Sunday 25 August 2019

Exxon hit by worst refining loss in 17 years

Exxon is least-loved of supermajor oil stocks Photo: Jessica Rinaldi/Reuters
Exxon is least-loved of supermajor oil stocks Photo: Jessica Rinaldi/Reuters

Kevin Crowley and Joe Carroll

Exxon Mobil's refining business posted its poorest performance in 17 years, eroding first-quarter profit and casting doubt on the strength of the oil titan's comeback from its annus horribilis in 2018.

The company's fuel-making plants lost $256m (€229m) during the January-to-March period - an average of almost $3m a day - as hefty stockpiles of petrol squeezed margins and extensive repairs and mechanical overhauls slowed output. Exxon's chemicals business also disappointed investors with a 49pc slump in profit.

Exxon appeared to be "turning a corner," RBC Capital Markets analyst Biraj Borkhataria said in a note titled 'A downstream shocker'. "Clearly, the corner is further away than we expected and we expect this to lead to underperformance in the near term." The shares slumped as much as 3.4pc.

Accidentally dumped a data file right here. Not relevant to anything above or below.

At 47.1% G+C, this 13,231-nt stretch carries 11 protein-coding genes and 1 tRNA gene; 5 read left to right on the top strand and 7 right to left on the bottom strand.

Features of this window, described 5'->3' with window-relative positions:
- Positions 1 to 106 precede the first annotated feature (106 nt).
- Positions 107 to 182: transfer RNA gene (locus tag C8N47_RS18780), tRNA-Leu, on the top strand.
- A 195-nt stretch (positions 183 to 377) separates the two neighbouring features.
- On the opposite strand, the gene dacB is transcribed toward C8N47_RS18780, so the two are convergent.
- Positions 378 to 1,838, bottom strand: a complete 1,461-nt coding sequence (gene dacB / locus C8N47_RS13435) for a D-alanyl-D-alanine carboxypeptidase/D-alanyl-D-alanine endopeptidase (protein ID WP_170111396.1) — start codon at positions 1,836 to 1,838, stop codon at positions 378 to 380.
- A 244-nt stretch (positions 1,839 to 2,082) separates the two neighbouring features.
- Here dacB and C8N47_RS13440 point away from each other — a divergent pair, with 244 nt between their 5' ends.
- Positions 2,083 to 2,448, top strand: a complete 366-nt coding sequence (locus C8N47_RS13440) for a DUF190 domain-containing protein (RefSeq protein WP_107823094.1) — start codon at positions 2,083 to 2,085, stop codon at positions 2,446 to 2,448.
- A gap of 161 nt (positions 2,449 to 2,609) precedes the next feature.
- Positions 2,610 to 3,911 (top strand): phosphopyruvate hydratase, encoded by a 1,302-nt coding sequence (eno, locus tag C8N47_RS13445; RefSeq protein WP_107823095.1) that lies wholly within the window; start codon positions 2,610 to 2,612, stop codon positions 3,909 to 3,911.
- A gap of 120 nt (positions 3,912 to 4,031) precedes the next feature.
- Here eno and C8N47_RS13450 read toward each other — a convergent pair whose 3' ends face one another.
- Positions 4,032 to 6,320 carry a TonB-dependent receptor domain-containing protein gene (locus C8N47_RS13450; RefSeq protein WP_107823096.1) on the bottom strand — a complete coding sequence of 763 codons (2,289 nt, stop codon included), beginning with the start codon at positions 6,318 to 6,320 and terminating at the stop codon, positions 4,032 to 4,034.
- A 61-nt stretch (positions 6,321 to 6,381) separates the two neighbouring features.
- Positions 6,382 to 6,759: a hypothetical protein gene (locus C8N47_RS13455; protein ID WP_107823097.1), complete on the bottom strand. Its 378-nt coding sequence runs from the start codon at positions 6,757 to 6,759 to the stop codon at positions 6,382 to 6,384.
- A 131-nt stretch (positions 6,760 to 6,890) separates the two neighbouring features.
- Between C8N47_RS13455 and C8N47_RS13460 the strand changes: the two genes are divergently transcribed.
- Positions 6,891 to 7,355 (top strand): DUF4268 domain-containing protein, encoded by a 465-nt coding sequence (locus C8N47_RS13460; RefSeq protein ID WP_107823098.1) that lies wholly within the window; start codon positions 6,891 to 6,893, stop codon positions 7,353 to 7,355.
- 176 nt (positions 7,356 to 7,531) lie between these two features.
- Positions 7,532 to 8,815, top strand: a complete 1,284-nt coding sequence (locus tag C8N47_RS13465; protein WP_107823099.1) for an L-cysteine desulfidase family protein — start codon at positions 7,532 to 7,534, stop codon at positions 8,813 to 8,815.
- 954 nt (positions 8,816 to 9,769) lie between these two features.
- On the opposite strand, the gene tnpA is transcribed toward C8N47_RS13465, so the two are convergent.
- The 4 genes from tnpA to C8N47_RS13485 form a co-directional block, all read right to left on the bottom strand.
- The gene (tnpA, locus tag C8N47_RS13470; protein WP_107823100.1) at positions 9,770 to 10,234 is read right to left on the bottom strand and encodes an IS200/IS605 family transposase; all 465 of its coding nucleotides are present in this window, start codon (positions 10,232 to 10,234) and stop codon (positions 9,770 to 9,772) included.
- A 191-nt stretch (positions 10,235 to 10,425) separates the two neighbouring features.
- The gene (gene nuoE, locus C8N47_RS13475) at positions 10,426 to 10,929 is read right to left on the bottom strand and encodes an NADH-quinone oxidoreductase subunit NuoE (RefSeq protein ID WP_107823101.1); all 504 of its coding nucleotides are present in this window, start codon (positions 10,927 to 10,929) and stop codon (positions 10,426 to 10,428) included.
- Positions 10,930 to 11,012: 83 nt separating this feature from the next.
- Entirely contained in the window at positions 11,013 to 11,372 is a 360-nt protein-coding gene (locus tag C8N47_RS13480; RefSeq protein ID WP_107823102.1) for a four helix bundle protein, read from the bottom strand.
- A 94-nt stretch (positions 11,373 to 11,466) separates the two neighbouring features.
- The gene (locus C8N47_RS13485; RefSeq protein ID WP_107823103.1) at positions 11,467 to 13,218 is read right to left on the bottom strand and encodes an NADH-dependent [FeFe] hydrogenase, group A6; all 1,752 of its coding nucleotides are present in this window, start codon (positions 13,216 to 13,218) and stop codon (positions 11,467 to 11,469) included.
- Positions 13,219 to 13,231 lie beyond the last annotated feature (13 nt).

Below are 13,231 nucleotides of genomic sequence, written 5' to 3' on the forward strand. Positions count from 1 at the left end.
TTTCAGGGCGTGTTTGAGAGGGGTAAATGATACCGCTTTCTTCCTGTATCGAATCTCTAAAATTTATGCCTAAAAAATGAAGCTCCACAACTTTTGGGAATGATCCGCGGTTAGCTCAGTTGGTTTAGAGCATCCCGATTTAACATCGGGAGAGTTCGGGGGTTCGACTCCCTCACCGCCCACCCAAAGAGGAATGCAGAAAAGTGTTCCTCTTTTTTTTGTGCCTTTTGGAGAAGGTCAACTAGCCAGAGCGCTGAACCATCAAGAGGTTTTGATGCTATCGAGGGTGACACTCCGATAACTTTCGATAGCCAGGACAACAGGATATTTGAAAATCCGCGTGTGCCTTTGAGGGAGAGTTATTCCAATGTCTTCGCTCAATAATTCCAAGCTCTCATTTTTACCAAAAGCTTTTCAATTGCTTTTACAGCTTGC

The weak showing in Exxon's refining and chemicals units overshadowed booming crude output from wells in the Permian Basin of West Texas and New Mexico. Daily, worldwide production increased 2.4pc to the equivalent of 3.98 million barrels from a year earlier, aided by an almost 140pc surge in Permian output. Per-share earnings were 55 cents, compared with an estimate of 72 cents.

The last time Exxon's refineries lost money was 2009 and the first-quarter showing was the worst in data going back to 2001.

Prior to the announcement, Wall Street expectations for Exxon had been brightening as it attempted to rebound from a disastrous first half of 2018, during which oil and gas production reached the lowest in a decade.


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